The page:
The World Health Organization and the International Agency for Research on Cancer issued a joint statement Feb. 19 stating that all forms of asbestos cause cancer in humans and stopping the use of all forms of asbestos is the most efficient way to eliminate diseases caused by asbestos such as mesothelioma, a cancer of the lining of the chest and abdominal cavities.
The joint statement came in response to an article published this month in The Lancet medical journal raising questions about the IARC ‘s participation in a conference in Kiev, Ukraine and potential conflicts of interest. The IARC is participating with the Russian Scientific Research Institute of Occupational Health in a study of cancer among chrysotile workers in Asbest, Russia. The lead author of the research is Evgeny Kovalevsky, who is a promoter of chrysotile asbestos. The IARC is providing epidemiological expertise for the study.
Several prominent American health researchers including Richard Lemen, retired U.S. Assistant Surgeon General, sent a letter to the IARC saying it was unacceptable that a scientist who is a promoter of asbestos should be a lead investigator on an IARC research project. The authors of the letter noted that the World Health Organization had previously withdrawn the Russian Scientific Research Institute’s designation as a WHO collaborating center because of the institute’s conflicts of interest with the Russian asbestos industry.
In the joint statement, the WHO and IARC said the study on cancer among chrysotile asbestos workers in Asbest, Russia will provide important scientific data to quantify the risk of cancers known to be related to chrysotile, the most commonly produced asbestos fiber. In addition it may be useful in quantifying the risks of additional cancers suspected to be related to chrysotile asbestos exposure. The IARC acknowledged receiving a number of emails urging the agency not to participate in the conference.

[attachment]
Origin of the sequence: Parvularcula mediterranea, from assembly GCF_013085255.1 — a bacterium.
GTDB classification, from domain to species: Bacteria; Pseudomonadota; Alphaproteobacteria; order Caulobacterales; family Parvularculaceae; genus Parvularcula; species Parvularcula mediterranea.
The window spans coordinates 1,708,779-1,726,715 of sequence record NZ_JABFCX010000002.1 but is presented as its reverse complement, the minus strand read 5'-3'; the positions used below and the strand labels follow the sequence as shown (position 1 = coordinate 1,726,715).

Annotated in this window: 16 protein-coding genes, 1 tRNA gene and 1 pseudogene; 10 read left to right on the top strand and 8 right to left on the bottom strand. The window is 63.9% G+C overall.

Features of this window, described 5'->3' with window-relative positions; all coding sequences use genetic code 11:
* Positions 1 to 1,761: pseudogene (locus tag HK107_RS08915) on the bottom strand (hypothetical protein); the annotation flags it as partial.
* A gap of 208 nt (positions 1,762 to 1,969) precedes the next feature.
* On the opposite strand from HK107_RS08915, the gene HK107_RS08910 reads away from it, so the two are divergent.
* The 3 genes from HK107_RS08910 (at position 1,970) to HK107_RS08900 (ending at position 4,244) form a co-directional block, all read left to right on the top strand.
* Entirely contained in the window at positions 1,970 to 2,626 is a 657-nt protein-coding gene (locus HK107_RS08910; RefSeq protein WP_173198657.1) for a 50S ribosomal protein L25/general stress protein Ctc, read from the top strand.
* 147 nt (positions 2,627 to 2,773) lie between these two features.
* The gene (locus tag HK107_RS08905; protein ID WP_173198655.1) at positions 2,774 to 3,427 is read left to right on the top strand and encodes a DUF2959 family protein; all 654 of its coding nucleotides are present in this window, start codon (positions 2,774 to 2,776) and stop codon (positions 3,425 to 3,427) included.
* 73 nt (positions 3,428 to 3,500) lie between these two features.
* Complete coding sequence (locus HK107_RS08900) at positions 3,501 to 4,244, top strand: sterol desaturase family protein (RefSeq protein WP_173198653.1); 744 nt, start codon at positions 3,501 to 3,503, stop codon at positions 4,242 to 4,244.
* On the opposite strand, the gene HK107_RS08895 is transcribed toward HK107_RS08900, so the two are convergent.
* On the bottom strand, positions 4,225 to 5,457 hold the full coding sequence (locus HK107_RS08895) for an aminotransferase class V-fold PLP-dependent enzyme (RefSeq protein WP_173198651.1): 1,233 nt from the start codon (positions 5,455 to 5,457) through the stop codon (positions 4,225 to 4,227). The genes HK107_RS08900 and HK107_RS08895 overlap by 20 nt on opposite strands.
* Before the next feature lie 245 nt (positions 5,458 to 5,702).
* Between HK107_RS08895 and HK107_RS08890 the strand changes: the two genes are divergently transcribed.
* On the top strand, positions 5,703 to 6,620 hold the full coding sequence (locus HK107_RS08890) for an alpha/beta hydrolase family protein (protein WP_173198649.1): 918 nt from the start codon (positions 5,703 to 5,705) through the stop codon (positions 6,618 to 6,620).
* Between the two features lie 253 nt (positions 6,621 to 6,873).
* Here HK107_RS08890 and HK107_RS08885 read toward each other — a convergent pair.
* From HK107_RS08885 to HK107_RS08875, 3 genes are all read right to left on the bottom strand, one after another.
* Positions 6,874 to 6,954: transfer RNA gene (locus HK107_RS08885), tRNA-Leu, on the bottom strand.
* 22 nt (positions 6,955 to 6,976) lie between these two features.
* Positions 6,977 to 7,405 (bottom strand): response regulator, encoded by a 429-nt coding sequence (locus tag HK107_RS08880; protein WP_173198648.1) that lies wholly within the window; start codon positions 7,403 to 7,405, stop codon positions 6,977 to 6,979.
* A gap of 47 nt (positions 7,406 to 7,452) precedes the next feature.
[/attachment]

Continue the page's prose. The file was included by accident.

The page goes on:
The IARC and WHO said they take conflict of interest seriously and use a rigorous process to protect research.
According to the Lancet article, the timing of the IARC attendance at the conference and decision to collaborate in the study are particularly sensitive on the eve of an upcoming meeting of countries participating in the Rotterdam Convention. The attendees at the conference will discuss the listing of chrysotile to the Rotterdam Convention, which would require countries that import chrysotile asbestos to give prior informed consent of the health hazards it poses. Russia which has an active asbestos industry, may try to block the addition to chrysotile to the list of hazardous substances.
The heaviest burden of asbestos cancer is currently found in the United State, European countries, Australia, Japan and South Africa, according to a 2012 article in the British Journal of Cancer. The highest consumption of asbestos is in China, Russian, India, Ukraine, Thailand, Brazil and Iran, signaling that those countries will have increases in mesothelioma and asbestos-related cancer deaths in the future.
Approximately, 2,500 to 3,000 people in the U.S. die each year of mesothelioma. It is a devastating disease. Most people who are diagnosed with mesothelioma were exposed to asbestos in a workplace or during military service decades ago.
- Lancet article
- joint statement